This all started with what I reported that I’d downloaded. I never said it was better or preferred over
ANYTHING Robert had to offer. And I further clarified that.

Robert appeared to take it personally.

Why would I do that other than what he proposed?

Dumb luck.

When you DON’T know, it’s just as easy to make a bad decision as a good one.

Robert seemed to think it was a deliberate, thoughtful choice.

It wasn’t. It was Google. No more no less.

Next time, I’ll try to make a less offensive absolutely random choice.

Great, now I see that you, WIlliam, are a Software Engineer.

Between you and Robert, what I do not know is profound in comparison.

It was just my intention to state my experience. I did say “I must be doing something

How did that get missed?

I’m new to the beagleboard, new to the raspberry pi.

Aw nuts.

I’m smart enough, I’ll figure something out.

I’m not saying, not implying, nor did I ever intend to suggest that it’s anything other than

ME and what I don’t know.

That and a dime isn’t getting me anywhere.

In the back of my mind is the understanding that so many others have figured this out,
gotten it working - software engineers, application engineers. And average joes, janes.

It’s solvable. I just haven’t solved it yet.

I will.

These are just problems I haven’t solved yet.

Moving on.

Mike, so let us try to be nice.

First let me say that I am not that experienced with embedded Linux, but I do have years of Debian experiences. Limited as that may be.

It took me 3-4 tries to follow Robert’s instructions, and get it right. Why ? Because I was very rusty with Linux ( had not touched Debian/Linux much in the last few years ). That, and judging by Roberts instructions, he seems to assume we know some basics where Linux command line is concerned. So without trying to dig too deep into what someone else is thinking, I would suggest you follow Robert’s build from source instructions, or pick up one of his prebuilt images, and follow those instructions. Why ? Because Robert is very active, and has lots of information out there for his support scripts, and instructions. Also, I know it works, and it works well. I can not overstate this last part enough. Not to mention, when you ask a question concerning his build instructions, he tends to answer. Just do not expect anyone here to be too patient with answering basic Linux knowledge type stuff Google is key here…

I might recommend using the build from source instructions, as it shows you how to properly ( at least in my own mind ) setup an ARM cross compiler that will work for much more than just compiling the kernel / u-boot. Just keep in mind that these instructions are not easy to grok at first, and require some thinking on your own behalf.

http://eewiki.net/display/linuxonarm/BeagleBone+Black to build uboot, and the kernel from source. These instructions will also most likely take you the better part of a day to complete( read: roughly 10-12 hours if you have a 1.5Mbit internet connection ). I am also working on a blog post that covers USB hard drive booting ( beaglebone black ) that walks through Roberts whole set of instructions up until setting up the SD card ( where I diverge ). This is only important, because I will be spending the time assuming the user following the instructions knows very little about Linux passed the Debian install process ( on the cross compile support system, or PC ).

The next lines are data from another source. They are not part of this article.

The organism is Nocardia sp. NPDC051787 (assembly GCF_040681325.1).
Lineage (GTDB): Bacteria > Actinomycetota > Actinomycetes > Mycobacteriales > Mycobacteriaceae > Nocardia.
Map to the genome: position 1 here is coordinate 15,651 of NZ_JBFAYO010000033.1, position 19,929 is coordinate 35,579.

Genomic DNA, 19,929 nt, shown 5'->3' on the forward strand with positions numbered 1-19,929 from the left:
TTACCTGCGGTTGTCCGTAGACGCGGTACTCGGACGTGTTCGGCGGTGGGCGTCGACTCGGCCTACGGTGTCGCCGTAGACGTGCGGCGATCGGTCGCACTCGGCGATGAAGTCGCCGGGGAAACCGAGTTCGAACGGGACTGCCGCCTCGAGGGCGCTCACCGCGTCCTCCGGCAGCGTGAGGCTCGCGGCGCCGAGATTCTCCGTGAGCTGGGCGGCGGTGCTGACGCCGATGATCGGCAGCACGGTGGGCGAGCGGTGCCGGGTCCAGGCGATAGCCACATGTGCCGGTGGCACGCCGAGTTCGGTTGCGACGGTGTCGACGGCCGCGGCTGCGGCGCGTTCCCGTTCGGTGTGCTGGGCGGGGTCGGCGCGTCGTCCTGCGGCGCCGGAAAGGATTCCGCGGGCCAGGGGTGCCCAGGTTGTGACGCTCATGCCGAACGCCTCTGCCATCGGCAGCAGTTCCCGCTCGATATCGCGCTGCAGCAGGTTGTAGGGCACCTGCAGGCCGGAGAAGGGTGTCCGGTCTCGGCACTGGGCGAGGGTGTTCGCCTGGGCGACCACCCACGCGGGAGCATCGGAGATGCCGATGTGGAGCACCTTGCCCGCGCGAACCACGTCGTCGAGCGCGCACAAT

The prebuilt image instructions I believe are linked from Circuitco’s pages.

Or, you can go with armhf.com’s build, and hope for support ( I really have no idea how good the community is there ). Plus here . . . people actually know the hardware. No matter which distro they prefer, much of it is the same.


Thank you.

I will take a look at what you, Robert, and everyone I can find of some credibility
on the subject has to say.

Like I said, I’ll work it through. Probably take me a while to figure it out, but, I’m
persistent. I haven’t figured out everything Linux related, but, I’ve got it up and
running on three laptops, several USB flash drives and am evolving into the raspberry

pi, beaglebone, and arduino territory (largely, for me uncharted).

I try not be a PITA, (Pain in the … for the curious). I also try to be honest.





I’ve installed:





using the instructions found here:


and here (Android):


I’ve been able to boot all to a prompt and login (Ubuntu / Debian)
using the instructions from ArmHF.

I tried installing ubuntu-desktop:

opkg install ubuntu-desktop

8 GB micro card - ran out of room.

Android booted to GUI / OS, but, after that, I didn’t quite know what to do with it.
I don’t have an Android phone, so, not really sure what to expect. Curious about
Android app development, that’s why I tried it in the first place. Not sure it’s not
working as intended or for that matter if loading it on the Beaglebone Black is essential
for Android development.

Had some initial problems booting up. Might’ve been that I was using a DVI connector
to a PC monitor with a DVI connector. Tried it at home with the micro HDMI to an HD
TV. That seemed to work ok. Could be that it’s just not configured for DVI (or that it
needed proper configuration (proper editing of some script). It worked on HDMI, but, not
on DVI.

Given that it’s just easier all around booting to Angstrom, not sure of the benefits to
be had from booting to a Debian, Ubuntu command line.

Or, if booting to a GUI is preferable, if it’s worth the time and headache figuring out how
to get there from the command line.

Either way, I got them to work as instructed.